EMOTIONS AND ORGANS
How They Relate
Have you ever had your heart broken and wondered why you felt actual physical pain? We’ve all experienced it and it happens for a variety of reasons. The most common reason is the loss of relationship, but heartbreak can also be present after the loss of a job, the loss of a pet, a traumatic experience, or even at the onset of depression. You may feel tightness in your chest followed by shortness of breath and dizziness that doesn’t make sense because it’s just your emotions, right? Wrong. There’s actually a connection between your emotions and your organs. What happens in the emotional body directly affects the physical body.
According to the Traditional Chinese Medicine, the five major organ systems involve pairs of organs and an associated emotion. The Liver and Gallbladder are associated with anger, the Heart and Small intestine are associated with joy, the Spleen and Stomach are associated with over-thinking or pensiveness, the Lungs and Large intestine are associated with grief, and the Kidney and Bladder are associated with fear.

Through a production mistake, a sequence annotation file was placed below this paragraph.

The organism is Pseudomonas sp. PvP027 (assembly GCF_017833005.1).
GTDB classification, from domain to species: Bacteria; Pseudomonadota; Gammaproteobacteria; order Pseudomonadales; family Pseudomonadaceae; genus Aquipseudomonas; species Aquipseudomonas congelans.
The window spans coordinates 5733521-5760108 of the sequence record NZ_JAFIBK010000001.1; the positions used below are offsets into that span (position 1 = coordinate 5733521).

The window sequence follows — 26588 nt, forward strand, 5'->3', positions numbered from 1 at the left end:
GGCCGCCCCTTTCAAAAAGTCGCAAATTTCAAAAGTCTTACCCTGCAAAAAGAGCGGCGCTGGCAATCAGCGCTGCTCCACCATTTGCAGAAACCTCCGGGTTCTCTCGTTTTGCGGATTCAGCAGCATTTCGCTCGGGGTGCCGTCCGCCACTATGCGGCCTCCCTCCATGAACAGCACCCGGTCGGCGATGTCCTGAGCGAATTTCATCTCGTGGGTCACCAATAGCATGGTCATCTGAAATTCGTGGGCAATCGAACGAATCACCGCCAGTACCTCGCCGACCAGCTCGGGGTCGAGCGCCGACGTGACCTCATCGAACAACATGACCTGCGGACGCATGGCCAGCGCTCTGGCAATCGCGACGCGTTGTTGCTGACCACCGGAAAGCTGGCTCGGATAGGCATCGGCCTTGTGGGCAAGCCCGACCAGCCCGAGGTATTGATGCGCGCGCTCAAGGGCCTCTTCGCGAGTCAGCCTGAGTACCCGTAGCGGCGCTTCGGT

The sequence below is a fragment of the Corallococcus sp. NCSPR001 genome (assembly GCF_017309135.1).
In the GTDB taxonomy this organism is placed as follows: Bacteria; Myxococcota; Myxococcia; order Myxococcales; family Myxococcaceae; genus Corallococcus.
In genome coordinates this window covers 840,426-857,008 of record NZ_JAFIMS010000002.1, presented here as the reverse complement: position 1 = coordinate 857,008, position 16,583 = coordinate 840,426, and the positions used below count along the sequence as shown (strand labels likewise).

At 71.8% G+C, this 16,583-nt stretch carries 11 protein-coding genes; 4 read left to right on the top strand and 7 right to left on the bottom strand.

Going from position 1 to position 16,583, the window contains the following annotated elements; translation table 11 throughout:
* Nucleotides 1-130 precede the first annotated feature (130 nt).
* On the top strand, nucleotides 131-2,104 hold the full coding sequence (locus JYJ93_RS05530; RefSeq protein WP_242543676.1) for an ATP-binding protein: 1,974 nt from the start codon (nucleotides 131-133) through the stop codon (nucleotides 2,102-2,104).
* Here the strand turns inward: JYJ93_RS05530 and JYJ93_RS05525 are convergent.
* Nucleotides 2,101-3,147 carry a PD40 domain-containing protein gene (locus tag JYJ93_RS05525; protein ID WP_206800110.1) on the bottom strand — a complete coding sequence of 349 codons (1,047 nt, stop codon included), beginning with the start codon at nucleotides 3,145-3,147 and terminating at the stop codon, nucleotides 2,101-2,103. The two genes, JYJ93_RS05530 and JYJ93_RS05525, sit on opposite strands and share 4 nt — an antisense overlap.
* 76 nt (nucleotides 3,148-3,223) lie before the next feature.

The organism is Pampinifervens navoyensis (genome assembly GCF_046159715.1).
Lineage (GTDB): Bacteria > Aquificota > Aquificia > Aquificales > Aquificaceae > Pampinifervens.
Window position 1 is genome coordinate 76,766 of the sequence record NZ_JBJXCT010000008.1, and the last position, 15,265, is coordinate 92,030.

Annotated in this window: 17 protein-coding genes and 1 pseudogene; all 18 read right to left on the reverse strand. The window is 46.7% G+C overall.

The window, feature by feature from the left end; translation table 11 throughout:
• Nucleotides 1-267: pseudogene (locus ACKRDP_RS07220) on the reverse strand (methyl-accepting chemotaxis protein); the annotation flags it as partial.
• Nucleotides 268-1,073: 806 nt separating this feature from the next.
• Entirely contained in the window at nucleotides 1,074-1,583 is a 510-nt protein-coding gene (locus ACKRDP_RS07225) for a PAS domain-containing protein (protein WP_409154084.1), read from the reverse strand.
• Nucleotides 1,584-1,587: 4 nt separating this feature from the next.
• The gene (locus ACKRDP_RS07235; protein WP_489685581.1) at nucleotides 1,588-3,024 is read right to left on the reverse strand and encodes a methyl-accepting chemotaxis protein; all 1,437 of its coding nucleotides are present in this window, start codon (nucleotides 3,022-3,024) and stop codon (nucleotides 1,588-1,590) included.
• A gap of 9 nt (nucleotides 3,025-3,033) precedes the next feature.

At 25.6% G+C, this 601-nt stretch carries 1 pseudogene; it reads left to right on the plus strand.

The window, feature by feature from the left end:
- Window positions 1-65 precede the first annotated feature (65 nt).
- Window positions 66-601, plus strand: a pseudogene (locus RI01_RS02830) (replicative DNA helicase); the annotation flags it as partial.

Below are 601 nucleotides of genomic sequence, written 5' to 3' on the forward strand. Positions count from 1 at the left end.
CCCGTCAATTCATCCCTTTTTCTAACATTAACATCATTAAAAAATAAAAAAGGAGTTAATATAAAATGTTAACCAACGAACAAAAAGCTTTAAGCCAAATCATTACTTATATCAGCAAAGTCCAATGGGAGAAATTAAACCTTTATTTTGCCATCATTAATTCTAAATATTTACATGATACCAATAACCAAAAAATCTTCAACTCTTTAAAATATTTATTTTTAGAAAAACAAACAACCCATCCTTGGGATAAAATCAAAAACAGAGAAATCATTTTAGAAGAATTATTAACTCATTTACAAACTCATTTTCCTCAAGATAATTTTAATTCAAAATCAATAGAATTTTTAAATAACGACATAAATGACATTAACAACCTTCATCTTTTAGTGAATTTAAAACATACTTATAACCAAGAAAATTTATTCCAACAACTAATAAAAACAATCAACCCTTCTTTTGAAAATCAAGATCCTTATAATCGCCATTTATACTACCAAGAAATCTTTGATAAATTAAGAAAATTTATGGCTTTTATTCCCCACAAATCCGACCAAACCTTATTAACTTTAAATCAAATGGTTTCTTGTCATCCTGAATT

The Heart and Love
Interestingly enough, sometimes our organs may even change shape when exposed to extreme stress.Take your Heart for example. It’s responsible for pumping blood throughout our bodies. It’s also romanticized and most often associated with the emotion of love. We say things like, “my heart is telling me that I love you” or “I feel it in my heart,” etc. How many times have you cried while listening to love songs that reference the Heart and the loss of romantic love? So. Many. Times. Considering that we’ve all experienced the pain that comes from a broken heart, it shouldn’t be too surprising that there’s a physical change that’s happening as well.
When this change occurs, the Heart can change to resemble something like a takotsubo,(a Japanese pot with a wide base and a narrow neck that’s used to capture octopus). This is a condition called Takotsubo Cardiomyopathy. It’s when there’s a temporary weakening of the muscular portion of the Heart due to emotional stress and causes it to balloon into the distinctive shape of a takotsubo. The syndrome usually resolves within a few weeks, however, in extreme cases it can cause heart failure, arrhythmias and even death.